A reminder now about drowsy driving involving younger people. If you have young drivers in your family, warn them of the dangers! Here are some statistics and tips for teen drivers and their parents from the National Transportation Safety Board:
- According to research by the AAA Foundation for Traffic Safety, one in five fatal crashes involves a drowsy driver, and drivers aged 16 to 24 are at the greatest risk for being involved in a drowsy driving crash.
- Between 2010 and 2015, more than 1,300 drivers aged 25 and younger were involved in fatal drowsy driving crashes in the United States, representing over 30 percent of all drivers in such crashes. Studies conducted in North Carolina and New York found that drivers aged 25 and younger are over-represented in all (fatal and nonfatal) drowsy driving crashes.
- Survey research has found that young adults aged 19 to 24 are more likely to report falling asleep while driving than any other age group.
Teens need 8 to 10 hours of sleep per night, yet a study by the Centers for Disease Control and Prevention (CDC) found that more than two-thirds of high school students get 7 hours of sleep or less on an average school night.
- High school students who reported sleeping 7 or fewer hours per night were more likely to engage in high-risk behaviors such as texting while driving, drinking and driving, and not wearing a seat belt.
On Sunday, March 20, 2016, about 1:57 p.m., a 2013 Hyundai Elantra passenger car occupied by an 18-year-old driver and three passengers, ranging in age from 17 to 19, was traveling northbound in the left lane of US Highway 77 (US-77) in Robstown, Texas. The Hyundai drifted left toward the center median and entered the edge of the median at a location on US-77 that included a left-turn lane. Upon entering the median, the driver attempted to steer the vehicle back into the northbound lanes but ultimately lost control of the vehicle. The Hyundai crossed the center median and entered the southbound traffic lanes, where it collided with a 2009 Freightliner truck-tractor in combination with a flatbed semitrailer. As a result of the crash, the driver of the Hyundai was seriously injured, and the three passengers died.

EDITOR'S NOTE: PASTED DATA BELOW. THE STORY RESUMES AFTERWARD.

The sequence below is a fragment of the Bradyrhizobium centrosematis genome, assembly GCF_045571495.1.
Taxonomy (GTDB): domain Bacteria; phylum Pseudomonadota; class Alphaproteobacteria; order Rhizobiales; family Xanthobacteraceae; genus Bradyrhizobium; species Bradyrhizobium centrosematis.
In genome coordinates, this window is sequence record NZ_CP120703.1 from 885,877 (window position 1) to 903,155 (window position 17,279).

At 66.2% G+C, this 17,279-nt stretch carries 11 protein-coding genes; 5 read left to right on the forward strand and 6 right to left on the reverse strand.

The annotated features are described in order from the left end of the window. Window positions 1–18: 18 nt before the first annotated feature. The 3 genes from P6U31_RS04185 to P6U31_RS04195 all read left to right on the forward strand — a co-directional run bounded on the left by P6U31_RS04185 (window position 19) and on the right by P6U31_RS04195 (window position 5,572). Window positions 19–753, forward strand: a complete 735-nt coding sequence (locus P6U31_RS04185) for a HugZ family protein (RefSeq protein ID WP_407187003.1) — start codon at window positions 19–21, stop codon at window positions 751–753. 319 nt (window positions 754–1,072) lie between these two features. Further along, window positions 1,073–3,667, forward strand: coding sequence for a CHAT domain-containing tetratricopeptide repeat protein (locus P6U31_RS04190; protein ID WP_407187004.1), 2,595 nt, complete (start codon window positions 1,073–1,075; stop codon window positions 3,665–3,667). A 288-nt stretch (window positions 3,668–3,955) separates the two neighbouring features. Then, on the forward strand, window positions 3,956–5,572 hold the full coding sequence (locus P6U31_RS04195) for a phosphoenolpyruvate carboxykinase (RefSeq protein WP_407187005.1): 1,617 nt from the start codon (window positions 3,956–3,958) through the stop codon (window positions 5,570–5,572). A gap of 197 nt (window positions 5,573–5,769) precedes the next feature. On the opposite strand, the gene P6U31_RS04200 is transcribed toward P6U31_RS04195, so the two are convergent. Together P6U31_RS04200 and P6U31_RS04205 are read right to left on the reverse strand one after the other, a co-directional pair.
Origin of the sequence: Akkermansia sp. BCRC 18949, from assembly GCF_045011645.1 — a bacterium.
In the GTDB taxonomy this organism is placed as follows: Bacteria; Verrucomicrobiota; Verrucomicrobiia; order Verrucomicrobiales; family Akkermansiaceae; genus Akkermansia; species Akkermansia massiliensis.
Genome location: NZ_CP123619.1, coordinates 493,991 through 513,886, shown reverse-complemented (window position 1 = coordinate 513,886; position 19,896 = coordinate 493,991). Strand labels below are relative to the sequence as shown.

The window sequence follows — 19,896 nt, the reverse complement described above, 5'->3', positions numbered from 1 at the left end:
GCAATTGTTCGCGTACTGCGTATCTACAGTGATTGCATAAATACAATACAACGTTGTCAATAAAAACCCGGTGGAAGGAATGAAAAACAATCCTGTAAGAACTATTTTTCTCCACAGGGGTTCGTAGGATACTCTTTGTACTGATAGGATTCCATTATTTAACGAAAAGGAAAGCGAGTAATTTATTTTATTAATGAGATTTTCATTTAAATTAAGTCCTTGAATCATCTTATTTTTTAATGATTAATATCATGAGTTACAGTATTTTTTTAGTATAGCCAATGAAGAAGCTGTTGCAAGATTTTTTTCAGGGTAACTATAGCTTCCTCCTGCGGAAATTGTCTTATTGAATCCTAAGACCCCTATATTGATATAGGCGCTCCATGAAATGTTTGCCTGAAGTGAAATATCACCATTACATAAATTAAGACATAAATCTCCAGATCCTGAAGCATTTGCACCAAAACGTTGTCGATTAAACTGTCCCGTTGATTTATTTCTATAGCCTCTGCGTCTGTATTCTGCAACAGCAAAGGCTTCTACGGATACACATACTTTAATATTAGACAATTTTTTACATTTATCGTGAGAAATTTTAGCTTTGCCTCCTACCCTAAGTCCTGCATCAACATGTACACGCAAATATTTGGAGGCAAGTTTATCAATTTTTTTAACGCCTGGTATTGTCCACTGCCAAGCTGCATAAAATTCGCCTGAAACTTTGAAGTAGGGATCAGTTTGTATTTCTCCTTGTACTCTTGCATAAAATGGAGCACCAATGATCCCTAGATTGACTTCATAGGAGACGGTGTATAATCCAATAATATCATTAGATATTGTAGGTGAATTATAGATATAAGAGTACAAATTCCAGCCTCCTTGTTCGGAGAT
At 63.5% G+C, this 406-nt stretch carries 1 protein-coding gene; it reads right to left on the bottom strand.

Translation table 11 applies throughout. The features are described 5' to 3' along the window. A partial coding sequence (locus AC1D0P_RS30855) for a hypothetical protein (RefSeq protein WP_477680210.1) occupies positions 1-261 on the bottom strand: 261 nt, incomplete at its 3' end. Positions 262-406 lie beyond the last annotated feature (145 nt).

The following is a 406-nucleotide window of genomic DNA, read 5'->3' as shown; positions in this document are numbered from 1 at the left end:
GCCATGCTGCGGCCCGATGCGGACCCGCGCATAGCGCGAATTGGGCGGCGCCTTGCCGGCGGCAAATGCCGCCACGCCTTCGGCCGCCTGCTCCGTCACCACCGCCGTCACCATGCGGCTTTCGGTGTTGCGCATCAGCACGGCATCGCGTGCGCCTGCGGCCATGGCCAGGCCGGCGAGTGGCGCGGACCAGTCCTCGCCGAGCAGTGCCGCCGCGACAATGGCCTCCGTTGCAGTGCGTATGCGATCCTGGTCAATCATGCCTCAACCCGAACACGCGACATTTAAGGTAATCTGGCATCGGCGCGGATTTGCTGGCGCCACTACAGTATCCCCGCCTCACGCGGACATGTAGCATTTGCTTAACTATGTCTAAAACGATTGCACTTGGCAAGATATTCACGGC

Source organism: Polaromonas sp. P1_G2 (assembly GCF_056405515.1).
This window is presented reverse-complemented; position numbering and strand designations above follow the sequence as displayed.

The group of teens in the Hyundai had been returning to Houston, Texas, from a weekend trip to South Padre Island, Texas. There was no evidence that the driver was impaired by drugs or alcohol.
What can young drivers do?
- Make sleep a priority. While older adults need 7 to 9 hours of sleep per night, teens need more— 8 to 10 hours for optimal health and safety.
- Avoid driving during nighttime and early morning hours, when sleep typically occurs. Almost every state has graduated driver license laws that limit when teens can drive after dark. Such laws have been shown to reduce the rates of serious crashes among young drivers.
What can parents do?
- Help teens create a good environment for sleep. The American Academy of Sleep Medicine recommends keeping electronic devices such as TVs, video games, computers, and cell phones out of teens’ bedrooms. Research shows that doing so leads to longer sleep times.
- Advocate for later school start times. The American Academy of Pediatrics has recommended that middle and high schools delay the start of classes to 8:30 a.m. or later. Earlier school start times are associated with higher risk of teen crashes.
- Teach new drivers that drowsy driving can be as risky as driving drunk, drugged, or distracted.
- Plan ahead to ensure that teens have a safe ride to and from late night and early morning events.
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